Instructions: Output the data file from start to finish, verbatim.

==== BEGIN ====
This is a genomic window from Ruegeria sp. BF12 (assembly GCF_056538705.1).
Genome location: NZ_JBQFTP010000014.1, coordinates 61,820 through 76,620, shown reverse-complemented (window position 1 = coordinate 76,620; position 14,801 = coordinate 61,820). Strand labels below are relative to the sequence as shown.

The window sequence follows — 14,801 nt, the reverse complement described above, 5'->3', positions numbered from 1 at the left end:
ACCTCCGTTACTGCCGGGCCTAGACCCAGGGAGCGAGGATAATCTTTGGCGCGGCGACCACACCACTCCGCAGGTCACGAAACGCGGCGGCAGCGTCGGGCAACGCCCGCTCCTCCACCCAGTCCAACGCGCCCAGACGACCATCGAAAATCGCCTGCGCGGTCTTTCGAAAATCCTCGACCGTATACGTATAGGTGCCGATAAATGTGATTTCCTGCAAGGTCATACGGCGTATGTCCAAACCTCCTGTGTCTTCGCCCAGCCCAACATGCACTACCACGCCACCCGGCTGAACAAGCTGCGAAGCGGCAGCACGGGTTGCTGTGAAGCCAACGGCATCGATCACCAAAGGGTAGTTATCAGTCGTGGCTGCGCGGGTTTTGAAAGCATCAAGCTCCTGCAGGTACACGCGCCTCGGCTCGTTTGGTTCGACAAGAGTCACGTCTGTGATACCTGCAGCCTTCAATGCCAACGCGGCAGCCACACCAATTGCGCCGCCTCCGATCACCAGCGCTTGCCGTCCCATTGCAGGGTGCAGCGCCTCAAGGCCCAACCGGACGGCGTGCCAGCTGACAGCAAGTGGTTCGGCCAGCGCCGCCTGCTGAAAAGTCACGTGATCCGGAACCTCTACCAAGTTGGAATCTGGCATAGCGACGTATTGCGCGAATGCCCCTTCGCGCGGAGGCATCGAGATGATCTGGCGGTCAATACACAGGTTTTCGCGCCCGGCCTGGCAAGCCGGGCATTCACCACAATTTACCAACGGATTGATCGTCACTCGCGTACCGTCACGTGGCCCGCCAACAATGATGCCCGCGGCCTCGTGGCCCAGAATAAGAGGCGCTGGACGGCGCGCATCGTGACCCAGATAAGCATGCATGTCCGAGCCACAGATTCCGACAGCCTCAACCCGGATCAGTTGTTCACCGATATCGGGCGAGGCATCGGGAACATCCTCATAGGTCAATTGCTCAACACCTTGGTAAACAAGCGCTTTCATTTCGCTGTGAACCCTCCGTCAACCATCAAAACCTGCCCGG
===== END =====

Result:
This is a genomic window from Ruegeria sp. BF12 (assembly GCF_056538705.1).
Genome location: NZ_JBQFTP010000014.1, coordinates 61,820 through 76,620, shown reverse-complemented (window position 1 = coordinate 76,620; position 14,801 = coordinate 61,820). Strand labels below are relative to the sequence as shown.

The window sequence follows — 14,801 nt, the reverse complement described above, 5'->3', positions numbered from 1 at the left end:
ACCTCCGTTACTGCCGGGCCTAGACCCAGGGAGCGAGGATAATCTTTGGCGCGGCGACCACACCACTCCGCAGGTCACGAAACGCGGCGGCAGCGTCGGGCAACGCCCGCTCCTCCACCCAGTCCAACGCGCCCAGACGACCATCGAAAATCGCCTGCGCGGTCTTTCGAAAATCCTCGACCGTATACGTATAGGTGCCGATAAATGTGATTTCCTGCAAGGTCATACGGCGTATGTCCAAACCTCCTGTGTCTTCGCCCAGCCCAACATGCACTACCACGCCACCCGGCTGAACAAGCTGCGAAGCGGCAGCACGGGTTGCTGTGAAGCCAACGGCATCGATCACCAAAGGGTAGTTATCAGTCGTGGCTGCGCGGGTTTTGAAAGCATCAAGCTCCTGCAGGTACACGCGCCTCGGCTCGTTTGGTTCGACAAGAGTCACGTCTGTGATACCTGCAGCCTTCAATGCCAACGCGGCAGCCACACCAATTGCGCCGCCTCCGATCACCAGCGCTTGCCGTCCCATTGCAGGGTGCAGCGCCTCAAGGCCCAACCGGACGGCGTGCCAGCTGACAGCAAGTGGTTCGGCCAGCGCCGCCTGCTGAAAAGTCACGTGATCCGGAACCTCTACCAAGTTGGAATCTGGCATAGCGACGTATTGCGCGAATGCCCCTTCGCGCGGAGGCATCGAGATGATCTGGCGGTCAATACACAGGTTTTCGCGCCCGGCCTGGCAAGCCGGGCATTCACCACAATTTACCAACGGATTGATCGTCACTCGCGTACCGTCACGTGGCCCGCCAACAATGATGCCCGCGGCCTCGTGGCCCAGAATAAGAGGCGCTGGACGGCGCGCATCGTGACCCAGATAAGCATGCATGTCCGAGCCACAGATTCCGACAGCCTCAACCCGGATCAGTTGTTCACCGATATCGGGCGAGGCATCGGGAACATCCTCATAGGTCAATTGCTCAACACCTTGGTAAACAAGCGCTTTCATTTCGCTGTGAACCCTCCGTCAACCATCAAAACCTGCCCGG